What GAO Found
GAO identified a gap in state and federal efforts to ensure Medicaid managed care program integrity. Federal laws require the states and the Centers for Medicare & Medicaid Services (CMS) to ensure the integrity of the Medicaid program, including payments under Medicaid managed care, which are growing at a faster rate than payments under fee-for-service (FFS). However, five state program integrity (PI) units and four Medicaid Fraud Control Units (MFCU) from the seven states included in GAO's review said they primarily focus their efforts on Medicaid FFS claims and have not begun to closely examine program integrity in Medicaid managed care. In addition, federal entities have taken few steps to address Medicaid managed care program integrity.
CMS, the federal agency within the Department of Health and Human Services (HHS) that oversees Medicaid has largely delegated managed care program integrity oversight activities to the states, but has not updated its program integrity guidance since 2000.
Additionally, CMS does not require states to audit managed care payments, and state officials GAO interviewed said they require additional CMS support, such as additional guidance and the option to obtain audit assistance from existing Medicaid integrity contractors in overseeing Medicaid managed care program integrity.
The involvement of multiple entities in conducting post-payment reviews, audits, and investigations has resulted in fragmented program integrity efforts; yet the effects of fragmentation are unclear. As GAO has found in past work, coordinating activities can alleviate many problems created by fragmentation, thus allowing entities to avoid unnecessary duplication and overlap. Most of the program integrity officials from the seven states GAO included in this review said that coordination efforts helped them manage overlap and avoid unnecessary duplication; however some officials said that coordination presented additional challenges for time and staff resources. Given that combined federal and state efforts have recovered only a small portion of the estimated improper payments, continued monitoring of federal and state program integrity efforts in Medicaid will be an important means of assessing whether the current structure is effective.
Because of the gap GAO identified between state and federal program integrity efforts in managed care, neither state nor federal entities are well positioned to identify improper payments made to managed care organizations (MCOs), nor are they able to ensure that MCOs are taking appropriate actions to identify, prevent, or discourage improper payments. Improving federal and state efforts to strengthen Medicaid managed care program integrity takes on greater urgency as states that choose to expand their Medicaid programs under the Patient Protection and Affordable Care Act are likely to do so with managed care arrangements, and will receive a 100 percent federal match for newly eligible individuals from 2014 through 2016. Unless CMS takes a larger role in holding states accountable, and provides guidance and support to states to ensure adequate program integrity efforts in Medicaid managed care, the gap between state and federal efforts to monitor managed care program integrity will leave a growing portion of federal Medicaid dollars vulnerable to improper payments.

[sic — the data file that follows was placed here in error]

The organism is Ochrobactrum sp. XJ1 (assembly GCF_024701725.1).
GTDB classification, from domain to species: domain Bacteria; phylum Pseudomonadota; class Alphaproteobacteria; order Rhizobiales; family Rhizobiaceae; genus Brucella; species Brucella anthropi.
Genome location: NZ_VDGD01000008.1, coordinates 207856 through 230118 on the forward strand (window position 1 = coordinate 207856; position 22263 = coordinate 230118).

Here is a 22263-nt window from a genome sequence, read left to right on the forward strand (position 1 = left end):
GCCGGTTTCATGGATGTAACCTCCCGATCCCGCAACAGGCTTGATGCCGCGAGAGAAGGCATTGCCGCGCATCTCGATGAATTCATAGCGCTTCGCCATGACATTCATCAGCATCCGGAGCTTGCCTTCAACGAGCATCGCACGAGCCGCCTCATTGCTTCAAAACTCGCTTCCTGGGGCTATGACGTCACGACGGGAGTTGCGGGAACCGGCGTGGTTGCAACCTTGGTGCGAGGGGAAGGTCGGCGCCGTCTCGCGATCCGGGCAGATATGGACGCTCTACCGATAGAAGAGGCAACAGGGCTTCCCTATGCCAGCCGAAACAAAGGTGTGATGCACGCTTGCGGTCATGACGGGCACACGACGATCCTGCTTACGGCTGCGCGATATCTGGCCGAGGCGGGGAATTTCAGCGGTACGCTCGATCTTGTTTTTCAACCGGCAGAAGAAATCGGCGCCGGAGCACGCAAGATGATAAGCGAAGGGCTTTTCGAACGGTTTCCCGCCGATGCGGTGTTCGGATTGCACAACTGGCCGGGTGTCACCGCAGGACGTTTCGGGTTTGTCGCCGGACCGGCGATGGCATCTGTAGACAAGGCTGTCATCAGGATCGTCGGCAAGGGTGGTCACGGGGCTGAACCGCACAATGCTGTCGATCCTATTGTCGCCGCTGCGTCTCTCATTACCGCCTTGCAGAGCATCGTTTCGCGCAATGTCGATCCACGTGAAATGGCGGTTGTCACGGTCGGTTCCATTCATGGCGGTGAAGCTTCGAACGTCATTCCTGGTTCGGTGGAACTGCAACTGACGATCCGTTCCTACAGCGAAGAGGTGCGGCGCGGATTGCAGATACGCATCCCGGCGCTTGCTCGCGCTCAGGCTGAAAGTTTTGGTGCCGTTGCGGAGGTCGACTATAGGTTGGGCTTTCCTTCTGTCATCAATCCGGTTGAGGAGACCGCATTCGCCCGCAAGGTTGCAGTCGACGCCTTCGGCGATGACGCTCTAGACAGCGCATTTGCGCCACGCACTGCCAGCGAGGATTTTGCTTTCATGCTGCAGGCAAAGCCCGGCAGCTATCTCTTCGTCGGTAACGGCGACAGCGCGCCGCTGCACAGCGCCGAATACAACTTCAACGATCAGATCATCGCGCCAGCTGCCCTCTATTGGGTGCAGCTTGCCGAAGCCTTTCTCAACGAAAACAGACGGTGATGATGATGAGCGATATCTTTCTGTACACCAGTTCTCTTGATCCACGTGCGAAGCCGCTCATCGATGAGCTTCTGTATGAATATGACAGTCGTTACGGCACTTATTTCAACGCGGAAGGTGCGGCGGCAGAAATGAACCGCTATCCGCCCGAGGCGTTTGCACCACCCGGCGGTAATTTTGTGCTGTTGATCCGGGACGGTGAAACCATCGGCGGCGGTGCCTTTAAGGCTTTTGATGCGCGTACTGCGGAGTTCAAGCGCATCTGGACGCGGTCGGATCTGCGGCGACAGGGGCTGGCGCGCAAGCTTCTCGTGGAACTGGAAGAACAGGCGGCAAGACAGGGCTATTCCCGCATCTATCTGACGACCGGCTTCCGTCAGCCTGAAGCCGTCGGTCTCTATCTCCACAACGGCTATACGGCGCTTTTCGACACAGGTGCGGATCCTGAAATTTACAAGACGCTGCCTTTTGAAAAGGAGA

Why GAO Did This Study
In fiscal year 2013, the Medicaid program covered about 71.7 million individuals at a cost of $431.1 billion, of which CMS estimated that $14.4 billion (5.8 percent) were improper payments. Multiple state and federal entities are involved in program integrity efforts, such as payment review, auditing, and investigating fraud. GAO was asked to examine how these entities ensure comprehensive Medicaid program integrity. This report examines state and federal roles and responsibilities to identify potential (1) gaps in efforts to ensure Medicaid program integrity coverage; and (2) fragmentation, overlap, or duplication of program integrity efforts, and efforts to coordinate activities. GAO examined relevant federal laws and regulations, CMS guidance, and state program integrity reviews. GAO also interviewed officials from CMS and HHS's Office of Inspector General, as well as PI unit and MFCU officials from seven states.
GAO recommends that CMS increase its oversight of program integrity efforts by requiring states to audit payments to and by MCOs; updating its guidance on Medicaid managed care program integrity; and providing states additional support for managed care oversight, such as audit assistance from existing contractors. In its comments, HHS asked for clarification on the first recommendation and concurred with the other two. In response, GAO clarified its first recommendation—that CMS take the added step of requiring states to audit the appropriateness of payments to and by MCOs to better ensure Medicaid program integrity.
Recommendations for Executive Action
|Centers for Medicare and Medicaid Services||
Priority Rec.1. In order to improve the efficiency and effectiveness of Medicaid program integrity efforts, the Administrator of CMS should hold states accountable for Medicaid managed care program integrity by requiring states to conduct audits of payments to and by managed care organizations.
|Centers for Medicare and Medicaid Services||
Priority Rec.2. In order to improve the efficiency and effectiveness of Medicaid program integrity efforts, the Administrator of CMS should update CMS's Medicaid managed care guidance on program integrity practices and effective handling of MCO recoveries.
|Centers for Medicare and Medicaid Services||3. In order to improve the efficiency and effectiveness of Medicaid program integrity efforts, the Administrator of CMS should provide the states with additional support in overseeing Medicaid managed care program integrity, such as the option to obtain audit assistance from existing Medicaid integrity contractors.|